I agree completely with each response. My experience has been 10 years in L&D and Newborn nursery. We are a Level 1 facility, so we don't even keep infants who need IV therapy. (We are within 10 miles of a really good Children's Hospital!) I really enjoy working with the newborns. I find it really rewarding when I pick up on something "that isn't quite right" and it ends up saving a baby's life. I also find it very heartbreaking to pick up on something "that isn't quite right" and not be able to do anything to fix the problem. My experiences have strengthened my belief in God, to say the least. To lose a baby isn't acceptable.
    I, personally, couldn't work with the severely ill or terminally ill babies. I am proud of my colleagues and my self when we are able to deliver a live,premature infant and get them to "KIDS" asap. But I sometimes wonder why we saved them. What type of life will they have? That's where God comes in. I'm sure He had a reason, and who am I to question... Anyway, I did have 8 months on a Med/surg unit. It was a 42 bed unit that was severely understaffed. I, as a new grad, would take a third of the floor during my orientation, just to give the other girls a more reasonable patient load. It only got worse. By the time I transferred to OB I was taking care of half the floor, and hoping no one would die before I could get to them and do an assessment. It was a nightmare! But it taught me organizational skills that I couldn't have gotten on OB, and I am better able to care for my OB patients. It also comes in really handy when I get pulled to other units (ICU,CCU,Telemetry,ER,ETC.) I don't feel like an incompetent fool.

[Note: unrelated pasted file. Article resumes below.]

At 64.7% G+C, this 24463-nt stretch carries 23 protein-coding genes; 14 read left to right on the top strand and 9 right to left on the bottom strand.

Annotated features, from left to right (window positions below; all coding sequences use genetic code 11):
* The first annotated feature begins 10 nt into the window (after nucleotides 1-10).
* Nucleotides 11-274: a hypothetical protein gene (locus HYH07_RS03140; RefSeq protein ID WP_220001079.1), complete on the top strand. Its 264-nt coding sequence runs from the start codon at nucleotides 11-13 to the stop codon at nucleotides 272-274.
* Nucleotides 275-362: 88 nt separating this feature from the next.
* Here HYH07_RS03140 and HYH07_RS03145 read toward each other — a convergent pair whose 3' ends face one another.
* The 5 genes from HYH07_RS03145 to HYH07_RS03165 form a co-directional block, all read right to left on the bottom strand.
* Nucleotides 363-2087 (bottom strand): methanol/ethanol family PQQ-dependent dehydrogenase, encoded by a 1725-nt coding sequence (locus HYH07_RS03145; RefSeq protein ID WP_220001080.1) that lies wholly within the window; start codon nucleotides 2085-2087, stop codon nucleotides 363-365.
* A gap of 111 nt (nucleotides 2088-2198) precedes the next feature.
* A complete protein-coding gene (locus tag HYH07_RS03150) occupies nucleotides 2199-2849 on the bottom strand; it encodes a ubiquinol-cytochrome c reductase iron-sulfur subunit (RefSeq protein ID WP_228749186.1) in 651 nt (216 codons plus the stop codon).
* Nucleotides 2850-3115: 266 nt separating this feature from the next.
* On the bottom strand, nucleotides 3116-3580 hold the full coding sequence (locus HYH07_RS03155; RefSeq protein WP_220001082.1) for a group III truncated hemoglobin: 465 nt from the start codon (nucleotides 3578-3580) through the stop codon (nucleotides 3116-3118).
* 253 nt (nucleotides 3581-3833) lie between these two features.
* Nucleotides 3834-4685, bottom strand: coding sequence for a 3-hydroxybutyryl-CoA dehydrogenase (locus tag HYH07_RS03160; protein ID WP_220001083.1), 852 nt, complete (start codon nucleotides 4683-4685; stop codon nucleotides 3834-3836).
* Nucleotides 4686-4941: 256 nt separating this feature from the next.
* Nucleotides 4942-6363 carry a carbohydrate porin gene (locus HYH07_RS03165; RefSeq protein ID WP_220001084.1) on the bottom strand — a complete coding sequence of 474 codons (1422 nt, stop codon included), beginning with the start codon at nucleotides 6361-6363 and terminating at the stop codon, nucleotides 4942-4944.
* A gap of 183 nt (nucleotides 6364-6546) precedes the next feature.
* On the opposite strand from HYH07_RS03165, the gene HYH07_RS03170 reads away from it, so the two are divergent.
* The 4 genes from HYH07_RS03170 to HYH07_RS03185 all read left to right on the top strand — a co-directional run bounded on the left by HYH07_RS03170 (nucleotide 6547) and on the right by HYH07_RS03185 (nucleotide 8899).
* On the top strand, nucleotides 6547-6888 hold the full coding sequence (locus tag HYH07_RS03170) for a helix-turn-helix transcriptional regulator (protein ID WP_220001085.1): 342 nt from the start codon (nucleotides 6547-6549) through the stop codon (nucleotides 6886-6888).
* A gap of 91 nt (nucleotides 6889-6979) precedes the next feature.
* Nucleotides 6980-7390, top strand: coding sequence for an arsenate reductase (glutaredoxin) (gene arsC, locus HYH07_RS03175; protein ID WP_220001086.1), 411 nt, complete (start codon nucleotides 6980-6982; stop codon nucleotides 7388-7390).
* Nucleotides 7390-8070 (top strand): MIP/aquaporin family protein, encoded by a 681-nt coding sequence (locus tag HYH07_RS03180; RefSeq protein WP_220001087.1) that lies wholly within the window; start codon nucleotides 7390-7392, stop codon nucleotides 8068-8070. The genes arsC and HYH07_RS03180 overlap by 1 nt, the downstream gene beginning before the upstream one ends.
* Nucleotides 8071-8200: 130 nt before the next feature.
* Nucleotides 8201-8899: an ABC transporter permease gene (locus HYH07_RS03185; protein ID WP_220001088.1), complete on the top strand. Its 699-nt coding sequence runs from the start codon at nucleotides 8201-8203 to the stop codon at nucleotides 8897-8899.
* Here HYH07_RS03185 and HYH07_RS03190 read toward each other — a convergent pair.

You know your heart and what you will be able to handle emotionally. That will guide you in your decision. Good luck!
  7. by   SlinkRN
    I have been an L&D RN for 2 1/2 years now and I love it!! We have a LDRP unit so sometimes I have to do post-partum or gyne patients which I'm not real crazy about doing. Last April I started working in the NICU of the university hospital in addition to my job in L&D and I love that also!! The NICU was the reason I went into nursing, because our 4th child was born at 28 weeks gestation and I found the unit there very caring and I wanted to be able to be there for other parents and their babies. I went into L&D first because that's where I was working during nursing school. I'm so glad that I started out there, because it makes me very well rounded in my knowledge of the birth process and also opens lots of doors for the future, since I have heard that L&D nurses will be in short supply in the years to come. Sometimes I feel a little overwhelmed by all the information I need to know for both specialties, but I love the challenge!! I would recommend starting off in one of the fields but not giving up on the other interest. After a couple years experience you may want to branch out! I find L&D more fast-paced and exciting - but you must be willing to miss a few dinners!! NICU is challenging, I find it to be a little slower paced but you really need to be thinking carefully the whole shift. Lots of IV fluids and meds.
    I didn't feel the need to work on a med-surg floor first (although our school had lots of clinical hours, the last quarter was 3 days a week/full shifts). I started nursing after I had my 4 children so I wanted to get right into my dream because I had no time to lose!!!